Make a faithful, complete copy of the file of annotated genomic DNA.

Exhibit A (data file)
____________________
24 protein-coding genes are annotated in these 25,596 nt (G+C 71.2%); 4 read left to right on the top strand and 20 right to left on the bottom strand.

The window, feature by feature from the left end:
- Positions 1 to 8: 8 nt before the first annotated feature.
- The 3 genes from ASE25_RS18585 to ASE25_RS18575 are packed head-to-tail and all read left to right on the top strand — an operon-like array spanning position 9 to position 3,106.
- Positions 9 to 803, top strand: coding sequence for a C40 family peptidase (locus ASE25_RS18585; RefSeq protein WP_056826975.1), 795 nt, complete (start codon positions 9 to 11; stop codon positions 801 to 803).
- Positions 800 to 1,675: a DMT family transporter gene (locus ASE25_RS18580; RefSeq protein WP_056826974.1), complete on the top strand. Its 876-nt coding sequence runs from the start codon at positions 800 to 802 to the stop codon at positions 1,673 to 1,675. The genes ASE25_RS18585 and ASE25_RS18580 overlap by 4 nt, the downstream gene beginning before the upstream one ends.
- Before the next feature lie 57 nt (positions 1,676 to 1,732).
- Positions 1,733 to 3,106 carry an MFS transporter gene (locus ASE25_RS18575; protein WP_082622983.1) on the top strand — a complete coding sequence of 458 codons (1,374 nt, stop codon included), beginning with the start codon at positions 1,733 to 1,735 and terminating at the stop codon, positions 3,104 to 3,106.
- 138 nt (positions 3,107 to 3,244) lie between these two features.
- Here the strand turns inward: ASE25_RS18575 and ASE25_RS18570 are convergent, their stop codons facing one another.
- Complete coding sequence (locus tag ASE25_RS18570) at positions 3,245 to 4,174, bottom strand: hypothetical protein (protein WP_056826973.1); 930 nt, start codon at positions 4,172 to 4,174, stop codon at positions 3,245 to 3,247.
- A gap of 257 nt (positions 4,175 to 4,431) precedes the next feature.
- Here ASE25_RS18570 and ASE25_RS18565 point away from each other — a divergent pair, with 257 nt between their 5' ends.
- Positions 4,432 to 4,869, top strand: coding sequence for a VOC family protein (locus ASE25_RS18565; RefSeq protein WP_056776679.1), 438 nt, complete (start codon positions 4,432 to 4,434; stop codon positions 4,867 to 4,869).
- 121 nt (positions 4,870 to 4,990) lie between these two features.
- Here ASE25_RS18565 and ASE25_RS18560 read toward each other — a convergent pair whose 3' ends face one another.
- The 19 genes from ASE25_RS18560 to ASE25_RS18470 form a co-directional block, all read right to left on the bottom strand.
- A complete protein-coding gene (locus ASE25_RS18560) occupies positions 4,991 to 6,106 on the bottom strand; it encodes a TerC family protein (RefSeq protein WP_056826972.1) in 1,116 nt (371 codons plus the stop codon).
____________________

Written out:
24 protein-coding genes are annotated in these 25,596 nt (G+C 71.2%); 4 read left to right on the top strand and 20 right to left on the bottom strand.

The window, feature by feature from the left end:
- Positions 1 to 8: 8 nt before the first annotated feature.
- The 3 genes from ASE25_RS18585 to ASE25_RS18575 are packed head-to-tail and all read left to right on the top strand — an operon-like array spanning position 9 to position 3,106.
- Positions 9 to 803, top strand: coding sequence for a C40 family peptidase (locus ASE25_RS18585; RefSeq protein WP_056826975.1), 795 nt, complete (start codon positions 9 to 11; stop codon positions 801 to 803).
- Positions 800 to 1,675: a DMT family transporter gene (locus ASE25_RS18580; RefSeq protein WP_056826974.1), complete on the top strand. Its 876-nt coding sequence runs from the start codon at positions 800 to 802 to the stop codon at positions 1,673 to 1,675. The genes ASE25_RS18585 and ASE25_RS18580 overlap by 4 nt, the downstream gene beginning before the upstream one ends.
- Before the next feature lie 57 nt (positions 1,676 to 1,732).
- Positions 1,733 to 3,106 carry an MFS transporter gene (locus ASE25_RS18575; protein WP_082622983.1) on the top strand — a complete coding sequence of 458 codons (1,374 nt, stop codon included), beginning with the start codon at positions 1,733 to 1,735 and terminating at the stop codon, positions 3,104 to 3,106.
- 138 nt (positions 3,107 to 3,244) lie between these two features.
- Here the strand turns inward: ASE25_RS18575 and ASE25_RS18570 are convergent, their stop codons facing one another.
- Complete coding sequence (locus tag ASE25_RS18570) at positions 3,245 to 4,174, bottom strand: hypothetical protein (protein WP_056826973.1); 930 nt, start codon at positions 4,172 to 4,174, stop codon at positions 3,245 to 3,247.
- A gap of 257 nt (positions 4,175 to 4,431) precedes the next feature.
- Here ASE25_RS18570 and ASE25_RS18565 point away from each other — a divergent pair, with 257 nt between their 5' ends.
- Positions 4,432 to 4,869, top strand: coding sequence for a VOC family protein (locus ASE25_RS18565; RefSeq protein WP_056776679.1), 438 nt, complete (start codon positions 4,432 to 4,434; stop codon positions 4,867 to 4,869).
- 121 nt (positions 4,870 to 4,990) lie between these two features.
- Here ASE25_RS18565 and ASE25_RS18560 read toward each other — a convergent pair whose 3' ends face one another.
- The 19 genes from ASE25_RS18560 to ASE25_RS18470 form a co-directional block, all read right to left on the bottom strand.
- A complete protein-coding gene (locus ASE25_RS18560) occupies positions 4,991 to 6,106 on the bottom strand; it encodes a TerC family protein (RefSeq protein WP_056826972.1) in 1,116 nt (371 codons plus the stop codon).